Yesterday I went out to the woodlands near University of Toronto Mississauga with Gil for a springtime walk. We were hoping to see some post-breeding Ambystoma salamanders, and whatever else caught our eye…After a long cold and largely photo-free winter, this outing proved to be rather awesome…
The first big spider we saw was this pretty amaurobiid.
Their velvety abdomens are quite lovely in soft light.
On one of the treetrunks we examined, we saw this gorgeous little male jumper.
What a stunning little spider! What could he be? He looks reminiscent of Habronattus…
Turns out this is Naphrys pulex, indeed a Habronattus relative, and such a handsome fellow!
Gil found this anyphaenid (ghost spider) and as soon as I saw it, I knew Catherine would be very excited. We don’t have a ton of these in BC, but it seems Ontario has a few more.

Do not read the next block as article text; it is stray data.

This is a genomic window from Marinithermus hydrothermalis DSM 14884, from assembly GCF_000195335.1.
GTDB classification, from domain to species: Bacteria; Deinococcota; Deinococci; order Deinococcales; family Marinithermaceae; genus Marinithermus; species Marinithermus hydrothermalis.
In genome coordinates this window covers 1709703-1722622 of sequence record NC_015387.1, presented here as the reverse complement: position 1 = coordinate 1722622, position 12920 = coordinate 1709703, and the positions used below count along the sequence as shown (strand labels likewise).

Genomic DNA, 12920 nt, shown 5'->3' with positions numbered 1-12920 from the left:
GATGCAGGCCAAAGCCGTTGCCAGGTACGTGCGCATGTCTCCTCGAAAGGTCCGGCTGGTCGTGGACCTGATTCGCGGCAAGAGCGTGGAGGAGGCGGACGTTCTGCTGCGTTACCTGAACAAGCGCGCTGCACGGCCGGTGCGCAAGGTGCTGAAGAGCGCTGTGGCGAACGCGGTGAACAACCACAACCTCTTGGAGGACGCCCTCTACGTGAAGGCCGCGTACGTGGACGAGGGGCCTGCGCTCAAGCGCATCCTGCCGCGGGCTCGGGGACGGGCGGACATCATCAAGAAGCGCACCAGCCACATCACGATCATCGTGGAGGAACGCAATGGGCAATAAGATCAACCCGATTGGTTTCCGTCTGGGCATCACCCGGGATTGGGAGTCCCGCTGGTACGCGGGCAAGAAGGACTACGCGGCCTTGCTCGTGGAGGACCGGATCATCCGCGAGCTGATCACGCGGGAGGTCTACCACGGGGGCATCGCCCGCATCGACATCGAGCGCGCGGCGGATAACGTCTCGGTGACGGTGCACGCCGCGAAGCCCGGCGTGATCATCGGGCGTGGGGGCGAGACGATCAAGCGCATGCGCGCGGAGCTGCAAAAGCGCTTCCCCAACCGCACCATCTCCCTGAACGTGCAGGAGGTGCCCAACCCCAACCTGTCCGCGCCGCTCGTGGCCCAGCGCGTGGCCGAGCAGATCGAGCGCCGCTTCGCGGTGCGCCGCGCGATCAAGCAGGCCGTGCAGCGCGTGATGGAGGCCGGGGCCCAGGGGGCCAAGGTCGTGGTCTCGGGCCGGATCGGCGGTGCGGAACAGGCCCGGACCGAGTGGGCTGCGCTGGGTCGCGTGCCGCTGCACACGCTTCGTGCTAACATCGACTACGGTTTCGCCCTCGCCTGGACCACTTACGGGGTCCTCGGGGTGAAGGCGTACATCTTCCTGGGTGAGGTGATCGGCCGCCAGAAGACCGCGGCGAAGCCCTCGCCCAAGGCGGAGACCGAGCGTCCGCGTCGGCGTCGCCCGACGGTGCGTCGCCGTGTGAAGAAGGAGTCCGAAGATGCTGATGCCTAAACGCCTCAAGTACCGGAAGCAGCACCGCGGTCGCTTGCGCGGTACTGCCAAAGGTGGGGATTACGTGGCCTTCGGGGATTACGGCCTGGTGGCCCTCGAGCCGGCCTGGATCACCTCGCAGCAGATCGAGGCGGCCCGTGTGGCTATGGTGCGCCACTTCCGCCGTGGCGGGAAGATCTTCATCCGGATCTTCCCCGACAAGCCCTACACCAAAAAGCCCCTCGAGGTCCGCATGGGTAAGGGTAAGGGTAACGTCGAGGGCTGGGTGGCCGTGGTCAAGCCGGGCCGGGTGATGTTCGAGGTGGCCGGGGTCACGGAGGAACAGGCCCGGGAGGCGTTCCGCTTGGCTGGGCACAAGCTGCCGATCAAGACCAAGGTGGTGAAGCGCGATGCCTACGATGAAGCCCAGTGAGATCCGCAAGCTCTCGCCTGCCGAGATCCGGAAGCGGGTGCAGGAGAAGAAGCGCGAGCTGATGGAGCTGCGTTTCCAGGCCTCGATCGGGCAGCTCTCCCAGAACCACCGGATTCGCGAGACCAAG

What an elegant looking ghost spider!
We did find some Ambystoma, starting with this awesome Jefferson’s salamander
And a spotted salamander was a real treat to see in the wild!
Look at the pretty spots! So cool to see in a burrowing salamander.
I did find a lovely ant in the genus Aphaenogaster…This somewhat large red one should be easy to ID to species, but my book is at the ROM currently…
And the absolutely, most fabulous find of the day (in my opinion) was this absolutely stunning hibernating queen European Hornet…
We do not get these in BC, so I was hugely impressed by the large size and vivid colours of this monster of a queen!
I am sure this is one of the most lovely social wasps I have laid eyes on in North America….
The day was rounded out nicely with the find of a pair of Platycryptus undatus, larger eastern versions of the Platycryptus californicus we are used to from BC
Really impressive jumpers these P. undatus are, with gorgeous fuzzy faces!